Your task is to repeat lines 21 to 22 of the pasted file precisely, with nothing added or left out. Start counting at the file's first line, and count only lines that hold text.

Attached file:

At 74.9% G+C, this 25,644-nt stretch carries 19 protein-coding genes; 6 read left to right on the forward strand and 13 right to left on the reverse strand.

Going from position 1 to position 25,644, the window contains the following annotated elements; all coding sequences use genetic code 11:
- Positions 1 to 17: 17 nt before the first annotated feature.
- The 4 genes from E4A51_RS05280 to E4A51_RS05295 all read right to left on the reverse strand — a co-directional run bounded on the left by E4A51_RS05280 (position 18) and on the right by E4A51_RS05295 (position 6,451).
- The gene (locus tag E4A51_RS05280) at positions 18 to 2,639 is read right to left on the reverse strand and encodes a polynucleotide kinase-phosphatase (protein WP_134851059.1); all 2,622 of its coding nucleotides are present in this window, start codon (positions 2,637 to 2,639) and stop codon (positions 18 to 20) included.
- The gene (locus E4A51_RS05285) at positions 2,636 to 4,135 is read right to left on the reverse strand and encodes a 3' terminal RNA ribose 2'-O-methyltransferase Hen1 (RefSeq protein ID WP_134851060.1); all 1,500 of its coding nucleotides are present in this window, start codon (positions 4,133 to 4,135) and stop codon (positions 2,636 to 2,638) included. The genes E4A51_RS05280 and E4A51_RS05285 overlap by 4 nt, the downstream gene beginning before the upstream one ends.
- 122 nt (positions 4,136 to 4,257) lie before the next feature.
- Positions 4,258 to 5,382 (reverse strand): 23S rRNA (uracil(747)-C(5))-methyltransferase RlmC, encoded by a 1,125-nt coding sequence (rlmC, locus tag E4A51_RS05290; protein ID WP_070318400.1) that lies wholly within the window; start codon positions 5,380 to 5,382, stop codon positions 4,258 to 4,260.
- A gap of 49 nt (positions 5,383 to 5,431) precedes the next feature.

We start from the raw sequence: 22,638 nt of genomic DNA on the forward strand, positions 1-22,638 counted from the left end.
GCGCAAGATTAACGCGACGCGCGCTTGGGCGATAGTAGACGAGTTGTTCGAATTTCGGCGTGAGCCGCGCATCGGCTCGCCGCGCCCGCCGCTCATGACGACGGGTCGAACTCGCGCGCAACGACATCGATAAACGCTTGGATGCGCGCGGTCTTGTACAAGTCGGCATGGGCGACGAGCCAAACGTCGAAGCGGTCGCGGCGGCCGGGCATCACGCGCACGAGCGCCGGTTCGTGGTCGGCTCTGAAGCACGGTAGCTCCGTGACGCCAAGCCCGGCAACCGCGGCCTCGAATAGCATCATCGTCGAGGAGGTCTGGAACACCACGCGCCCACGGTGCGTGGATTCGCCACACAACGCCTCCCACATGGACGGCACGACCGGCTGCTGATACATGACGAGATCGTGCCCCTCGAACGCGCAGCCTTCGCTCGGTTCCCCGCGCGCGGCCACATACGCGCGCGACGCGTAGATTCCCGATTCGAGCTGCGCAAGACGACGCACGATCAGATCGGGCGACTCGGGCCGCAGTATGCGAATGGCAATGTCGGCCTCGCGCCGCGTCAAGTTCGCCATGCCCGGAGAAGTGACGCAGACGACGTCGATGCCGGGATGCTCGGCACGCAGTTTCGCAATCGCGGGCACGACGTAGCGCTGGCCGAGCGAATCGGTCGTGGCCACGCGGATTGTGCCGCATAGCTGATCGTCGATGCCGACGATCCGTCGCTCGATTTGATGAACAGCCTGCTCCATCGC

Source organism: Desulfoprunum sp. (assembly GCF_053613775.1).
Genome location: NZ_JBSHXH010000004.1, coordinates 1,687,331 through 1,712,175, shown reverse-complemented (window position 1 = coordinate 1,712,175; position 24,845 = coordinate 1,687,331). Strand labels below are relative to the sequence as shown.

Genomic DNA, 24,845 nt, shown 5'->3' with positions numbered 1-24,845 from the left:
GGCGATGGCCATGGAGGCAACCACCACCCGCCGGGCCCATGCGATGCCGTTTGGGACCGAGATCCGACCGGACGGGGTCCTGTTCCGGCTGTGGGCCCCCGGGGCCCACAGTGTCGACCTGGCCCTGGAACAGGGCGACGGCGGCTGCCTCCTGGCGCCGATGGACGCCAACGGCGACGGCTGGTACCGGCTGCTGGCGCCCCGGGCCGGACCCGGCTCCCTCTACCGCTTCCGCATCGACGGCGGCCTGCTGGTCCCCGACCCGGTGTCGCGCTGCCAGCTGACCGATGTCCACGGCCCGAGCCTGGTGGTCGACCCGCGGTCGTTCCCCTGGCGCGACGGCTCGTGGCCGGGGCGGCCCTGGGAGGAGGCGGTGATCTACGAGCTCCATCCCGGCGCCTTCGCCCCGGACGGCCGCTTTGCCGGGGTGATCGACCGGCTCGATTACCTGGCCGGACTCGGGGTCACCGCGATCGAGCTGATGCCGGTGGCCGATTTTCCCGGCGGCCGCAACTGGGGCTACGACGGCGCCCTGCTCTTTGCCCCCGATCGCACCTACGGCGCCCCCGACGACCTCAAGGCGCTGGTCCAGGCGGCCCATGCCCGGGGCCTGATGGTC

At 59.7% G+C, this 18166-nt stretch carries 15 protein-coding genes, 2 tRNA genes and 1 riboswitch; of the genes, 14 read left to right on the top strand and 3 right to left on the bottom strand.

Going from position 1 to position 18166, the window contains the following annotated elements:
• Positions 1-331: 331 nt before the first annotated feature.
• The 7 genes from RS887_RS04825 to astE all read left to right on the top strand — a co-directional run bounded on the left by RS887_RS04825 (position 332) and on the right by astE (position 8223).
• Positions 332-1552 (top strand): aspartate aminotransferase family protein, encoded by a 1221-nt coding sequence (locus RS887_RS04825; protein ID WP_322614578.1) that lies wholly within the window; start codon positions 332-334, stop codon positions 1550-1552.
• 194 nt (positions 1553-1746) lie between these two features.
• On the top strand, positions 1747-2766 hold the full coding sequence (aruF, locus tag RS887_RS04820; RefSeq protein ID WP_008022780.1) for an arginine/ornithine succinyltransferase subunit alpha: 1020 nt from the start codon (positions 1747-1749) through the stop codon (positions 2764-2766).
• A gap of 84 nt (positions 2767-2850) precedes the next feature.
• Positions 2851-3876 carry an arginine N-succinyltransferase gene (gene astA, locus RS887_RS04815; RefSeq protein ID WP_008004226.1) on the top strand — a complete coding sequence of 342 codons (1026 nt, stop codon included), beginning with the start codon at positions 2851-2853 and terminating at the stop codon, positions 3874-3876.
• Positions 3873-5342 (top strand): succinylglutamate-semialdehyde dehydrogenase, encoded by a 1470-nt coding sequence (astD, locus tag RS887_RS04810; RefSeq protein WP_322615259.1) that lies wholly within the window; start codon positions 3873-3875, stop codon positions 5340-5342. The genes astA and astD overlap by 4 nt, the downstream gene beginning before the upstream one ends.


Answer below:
• 194 nt (positions 1553-1746) lie between these two features.
• On the top strand, positions 1747-2766 hold the full coding sequence (aruF, locus tag RS887_RS04820; RefSeq protein ID WP_008022780.1) for an arginine/ornithine succinyltransferase subunit alpha: 1020 nt from the start codon (positions 1747-1749) through the stop codon (positions 2764-2766).